Well, I'm sorry. I just don't get that.

Saturday, January 25, 2014

My Home District Gets Hammered

I know that I tend to speak in abstracts when I blog on here, talking about how state policy affects education on a statewide level. But don't worry, I still have that local reporter mentality where I have to bring home a statewide issue and explain what it means at the local level.

Take School Choice. And take my home district -- Green Local Schools in Summit County.

Green is a very good school district. Even though about 1 in 5 of our kids are considered economically disadvantaged, our performance rankings put us up with Hudson and Revere in Summit County, who have far fewer demographic challenges. Our performance, given our make up, is a source of great civic pride for me.

We are certainly not the kind of district envisioned by Chief Justice William Rhenquist when he ruled in 2002 that the Cleveland Voucher program was constitutional because in large part“[a]ny objective observer familiar with the full history and context of the Ohio program would reasonably view it as one aspect of a broader undertaking to assist poor children in failed schools.”[i]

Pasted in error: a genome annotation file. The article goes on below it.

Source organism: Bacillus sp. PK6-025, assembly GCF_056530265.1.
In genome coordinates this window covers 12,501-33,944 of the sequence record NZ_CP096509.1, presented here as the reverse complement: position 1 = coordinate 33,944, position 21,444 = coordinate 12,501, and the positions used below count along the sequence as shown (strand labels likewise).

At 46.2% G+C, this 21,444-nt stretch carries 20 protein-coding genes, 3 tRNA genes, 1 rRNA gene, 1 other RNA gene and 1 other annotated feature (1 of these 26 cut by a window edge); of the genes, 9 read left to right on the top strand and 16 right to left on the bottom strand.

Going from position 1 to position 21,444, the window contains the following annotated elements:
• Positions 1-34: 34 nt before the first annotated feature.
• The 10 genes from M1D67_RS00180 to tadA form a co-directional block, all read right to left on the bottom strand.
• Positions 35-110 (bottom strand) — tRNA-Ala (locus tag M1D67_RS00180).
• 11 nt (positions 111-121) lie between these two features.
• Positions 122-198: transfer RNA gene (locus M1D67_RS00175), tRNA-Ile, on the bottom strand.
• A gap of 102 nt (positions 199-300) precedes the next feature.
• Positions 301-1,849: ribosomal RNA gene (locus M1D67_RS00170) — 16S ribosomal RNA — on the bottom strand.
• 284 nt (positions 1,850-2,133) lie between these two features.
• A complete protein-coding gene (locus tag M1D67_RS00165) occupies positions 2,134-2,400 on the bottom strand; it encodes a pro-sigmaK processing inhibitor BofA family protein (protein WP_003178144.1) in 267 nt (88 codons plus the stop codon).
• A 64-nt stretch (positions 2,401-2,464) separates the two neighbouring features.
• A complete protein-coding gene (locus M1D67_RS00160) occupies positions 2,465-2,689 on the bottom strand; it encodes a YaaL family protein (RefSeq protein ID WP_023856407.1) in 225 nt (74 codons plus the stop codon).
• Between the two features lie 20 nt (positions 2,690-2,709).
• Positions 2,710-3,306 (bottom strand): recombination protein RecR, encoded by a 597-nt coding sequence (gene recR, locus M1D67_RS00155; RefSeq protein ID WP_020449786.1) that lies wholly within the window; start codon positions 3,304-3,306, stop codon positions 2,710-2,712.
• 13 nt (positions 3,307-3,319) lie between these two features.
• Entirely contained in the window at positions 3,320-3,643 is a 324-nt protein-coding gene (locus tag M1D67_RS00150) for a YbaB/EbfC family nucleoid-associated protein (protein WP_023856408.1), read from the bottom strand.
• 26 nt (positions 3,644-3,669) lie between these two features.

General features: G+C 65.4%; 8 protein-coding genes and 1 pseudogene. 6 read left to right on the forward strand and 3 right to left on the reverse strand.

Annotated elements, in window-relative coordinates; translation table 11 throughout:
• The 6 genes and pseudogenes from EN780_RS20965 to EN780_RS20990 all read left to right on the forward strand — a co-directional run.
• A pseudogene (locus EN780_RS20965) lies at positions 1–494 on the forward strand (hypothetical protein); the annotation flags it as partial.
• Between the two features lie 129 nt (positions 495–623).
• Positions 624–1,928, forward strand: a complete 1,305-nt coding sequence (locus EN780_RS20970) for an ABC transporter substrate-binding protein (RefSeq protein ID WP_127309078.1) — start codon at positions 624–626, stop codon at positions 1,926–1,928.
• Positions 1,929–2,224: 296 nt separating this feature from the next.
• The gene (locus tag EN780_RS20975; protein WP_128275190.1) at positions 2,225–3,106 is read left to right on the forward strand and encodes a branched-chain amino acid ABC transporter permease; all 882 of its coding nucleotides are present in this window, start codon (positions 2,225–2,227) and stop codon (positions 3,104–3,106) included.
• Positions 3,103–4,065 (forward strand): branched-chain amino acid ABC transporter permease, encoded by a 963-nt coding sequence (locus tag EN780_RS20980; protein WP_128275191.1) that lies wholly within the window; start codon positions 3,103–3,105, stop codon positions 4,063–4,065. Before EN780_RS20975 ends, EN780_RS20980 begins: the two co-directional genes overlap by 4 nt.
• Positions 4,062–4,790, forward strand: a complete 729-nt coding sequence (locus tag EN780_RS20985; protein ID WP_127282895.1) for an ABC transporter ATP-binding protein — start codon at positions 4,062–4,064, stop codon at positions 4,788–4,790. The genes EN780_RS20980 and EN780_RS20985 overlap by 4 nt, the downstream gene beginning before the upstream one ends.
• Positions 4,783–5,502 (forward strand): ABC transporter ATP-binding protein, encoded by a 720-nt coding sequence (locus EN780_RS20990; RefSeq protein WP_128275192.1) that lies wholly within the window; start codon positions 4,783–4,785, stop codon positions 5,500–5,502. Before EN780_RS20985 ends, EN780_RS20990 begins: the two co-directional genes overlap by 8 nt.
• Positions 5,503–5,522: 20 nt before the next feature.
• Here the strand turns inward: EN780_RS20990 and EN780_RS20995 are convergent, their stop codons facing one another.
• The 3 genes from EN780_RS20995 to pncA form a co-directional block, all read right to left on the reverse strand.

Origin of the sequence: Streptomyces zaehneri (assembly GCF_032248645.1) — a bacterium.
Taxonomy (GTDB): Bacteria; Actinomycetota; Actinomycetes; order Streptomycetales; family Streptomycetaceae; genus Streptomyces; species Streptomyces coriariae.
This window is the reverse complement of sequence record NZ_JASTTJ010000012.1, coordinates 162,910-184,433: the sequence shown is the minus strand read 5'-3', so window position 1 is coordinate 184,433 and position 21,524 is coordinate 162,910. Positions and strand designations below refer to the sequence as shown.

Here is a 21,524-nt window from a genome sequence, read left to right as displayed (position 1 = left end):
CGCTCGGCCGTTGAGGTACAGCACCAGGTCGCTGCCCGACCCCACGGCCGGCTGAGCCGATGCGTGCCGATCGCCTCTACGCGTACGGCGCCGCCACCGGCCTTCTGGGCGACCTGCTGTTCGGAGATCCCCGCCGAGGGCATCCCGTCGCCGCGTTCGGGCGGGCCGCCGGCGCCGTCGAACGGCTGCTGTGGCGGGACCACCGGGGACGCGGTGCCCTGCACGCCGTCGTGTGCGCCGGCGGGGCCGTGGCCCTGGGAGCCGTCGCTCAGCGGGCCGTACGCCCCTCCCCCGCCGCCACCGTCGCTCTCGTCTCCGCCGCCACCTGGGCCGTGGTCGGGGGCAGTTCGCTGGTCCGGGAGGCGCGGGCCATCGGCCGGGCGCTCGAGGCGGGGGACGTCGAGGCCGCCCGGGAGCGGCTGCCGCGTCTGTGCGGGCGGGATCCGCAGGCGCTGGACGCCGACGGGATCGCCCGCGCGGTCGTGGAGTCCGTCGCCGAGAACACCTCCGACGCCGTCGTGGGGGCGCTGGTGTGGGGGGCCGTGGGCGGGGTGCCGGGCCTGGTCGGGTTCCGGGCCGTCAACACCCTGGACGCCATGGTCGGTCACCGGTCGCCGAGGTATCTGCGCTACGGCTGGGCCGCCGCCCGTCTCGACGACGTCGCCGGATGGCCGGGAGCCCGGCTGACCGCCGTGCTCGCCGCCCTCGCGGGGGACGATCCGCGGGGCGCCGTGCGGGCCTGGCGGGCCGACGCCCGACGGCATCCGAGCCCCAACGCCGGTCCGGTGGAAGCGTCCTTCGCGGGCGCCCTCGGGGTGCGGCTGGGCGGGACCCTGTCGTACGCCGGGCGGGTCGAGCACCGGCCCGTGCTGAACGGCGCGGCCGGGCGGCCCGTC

In no way could Green Local Schools be considered "failing." We're in the top 87% of school districts on the Performance Index Score. We have been Excellent with Distinction on the old Report Card and received As on graduation rates, meeting standards and value-added measures on the new one. We have some work to do on categoricals, but that's nothing different from what many districts learned under the new performance regime.

So can someone explain to me why my district is losing $700,000 this school year to privately run Charter Schools and private school vouchers? 

But this is what happens when you grossly expand a Voucher program beyond what people even need or want and create programs out of whole cloth, like the Peterson Voucher program. And remember that even from the beginning, the vast majority of these programs sent money to subsidize parents whose kids were never in the district in the first place. In fact, in Cincinnati only 15 of the 199 kids who took the Peterson Voucher last year actually left the district -- the rest were already in the private school. So Ohio taxpayers are now paying for a large chunk of the private educations of hundreds of Cincinnati kids.